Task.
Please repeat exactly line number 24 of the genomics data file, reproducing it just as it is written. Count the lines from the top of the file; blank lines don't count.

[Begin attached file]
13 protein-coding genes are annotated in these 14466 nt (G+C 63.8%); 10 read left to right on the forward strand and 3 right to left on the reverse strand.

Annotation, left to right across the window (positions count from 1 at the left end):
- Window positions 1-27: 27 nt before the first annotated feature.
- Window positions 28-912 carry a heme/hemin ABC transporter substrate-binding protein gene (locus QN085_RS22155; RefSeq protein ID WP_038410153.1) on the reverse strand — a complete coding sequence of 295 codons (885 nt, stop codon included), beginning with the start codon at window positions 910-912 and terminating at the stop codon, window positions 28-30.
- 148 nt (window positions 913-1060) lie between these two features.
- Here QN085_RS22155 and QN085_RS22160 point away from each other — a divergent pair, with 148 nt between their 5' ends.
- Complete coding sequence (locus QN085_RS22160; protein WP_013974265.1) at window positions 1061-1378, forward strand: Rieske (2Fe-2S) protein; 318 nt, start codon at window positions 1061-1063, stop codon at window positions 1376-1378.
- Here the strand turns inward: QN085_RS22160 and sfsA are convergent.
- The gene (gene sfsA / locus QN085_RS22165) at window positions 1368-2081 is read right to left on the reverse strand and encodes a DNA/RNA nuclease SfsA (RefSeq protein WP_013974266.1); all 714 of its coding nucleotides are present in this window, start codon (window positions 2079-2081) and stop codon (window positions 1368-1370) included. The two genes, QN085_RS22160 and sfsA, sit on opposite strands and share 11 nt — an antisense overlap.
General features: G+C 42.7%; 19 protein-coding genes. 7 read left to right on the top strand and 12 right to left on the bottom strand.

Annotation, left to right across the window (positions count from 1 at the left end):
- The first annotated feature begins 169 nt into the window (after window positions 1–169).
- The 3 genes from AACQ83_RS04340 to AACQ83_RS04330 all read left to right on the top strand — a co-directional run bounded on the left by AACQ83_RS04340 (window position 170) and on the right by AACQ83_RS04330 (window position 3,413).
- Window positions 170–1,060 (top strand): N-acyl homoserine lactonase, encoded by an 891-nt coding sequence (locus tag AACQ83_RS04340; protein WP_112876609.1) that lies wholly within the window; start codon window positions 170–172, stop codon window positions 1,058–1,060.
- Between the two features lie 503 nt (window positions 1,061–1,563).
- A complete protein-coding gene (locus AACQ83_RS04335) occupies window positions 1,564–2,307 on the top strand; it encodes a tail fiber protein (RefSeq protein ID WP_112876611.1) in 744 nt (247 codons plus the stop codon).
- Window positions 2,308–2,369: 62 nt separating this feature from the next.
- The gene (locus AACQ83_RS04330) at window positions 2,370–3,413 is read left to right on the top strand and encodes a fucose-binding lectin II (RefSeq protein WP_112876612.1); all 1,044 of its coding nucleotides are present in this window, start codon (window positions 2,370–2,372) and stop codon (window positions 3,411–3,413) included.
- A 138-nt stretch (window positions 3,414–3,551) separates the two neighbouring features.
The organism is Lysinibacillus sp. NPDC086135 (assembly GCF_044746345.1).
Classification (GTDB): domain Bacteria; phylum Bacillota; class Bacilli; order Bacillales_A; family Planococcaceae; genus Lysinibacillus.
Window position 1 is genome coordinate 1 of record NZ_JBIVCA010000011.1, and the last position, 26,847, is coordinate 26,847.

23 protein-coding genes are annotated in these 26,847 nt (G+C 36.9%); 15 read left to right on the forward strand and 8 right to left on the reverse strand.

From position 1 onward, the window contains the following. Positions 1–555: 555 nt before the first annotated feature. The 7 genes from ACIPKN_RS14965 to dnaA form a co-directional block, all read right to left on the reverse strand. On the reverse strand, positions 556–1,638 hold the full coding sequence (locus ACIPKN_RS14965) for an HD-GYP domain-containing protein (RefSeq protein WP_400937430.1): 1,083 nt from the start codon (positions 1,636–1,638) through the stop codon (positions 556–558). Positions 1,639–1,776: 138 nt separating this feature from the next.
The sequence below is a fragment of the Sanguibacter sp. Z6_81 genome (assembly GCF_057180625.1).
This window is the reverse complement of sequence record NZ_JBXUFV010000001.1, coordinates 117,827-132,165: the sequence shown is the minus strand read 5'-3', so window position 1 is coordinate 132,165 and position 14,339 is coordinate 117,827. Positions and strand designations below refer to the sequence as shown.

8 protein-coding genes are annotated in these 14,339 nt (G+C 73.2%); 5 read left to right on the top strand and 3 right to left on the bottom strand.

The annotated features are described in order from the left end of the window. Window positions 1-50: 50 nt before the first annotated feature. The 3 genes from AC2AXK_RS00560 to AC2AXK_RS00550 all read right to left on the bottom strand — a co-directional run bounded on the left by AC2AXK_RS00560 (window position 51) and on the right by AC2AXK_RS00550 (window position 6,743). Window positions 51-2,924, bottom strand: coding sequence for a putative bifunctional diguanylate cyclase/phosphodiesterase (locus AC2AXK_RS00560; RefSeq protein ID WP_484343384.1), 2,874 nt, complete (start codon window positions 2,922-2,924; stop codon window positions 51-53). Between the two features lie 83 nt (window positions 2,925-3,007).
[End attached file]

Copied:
From position 1 onward, the window contains the following. Positions 1–555: 555 nt before the first annotated feature. The 7 genes from ACIPKN_RS14965 to dnaA form a co-directional block, all read right to left on the reverse strand. On the reverse strand, positions 556–1,638 hold the full coding sequence (locus ACIPKN_RS14965) for an HD-GYP domain-containing protein (RefSeq protein WP_400937430.1): 1,083 nt from the start codon (positions 1,636–1,638) through the stop codon (positions 556–558). Positions 1,639–1,776: 138 nt separating this feature from the next.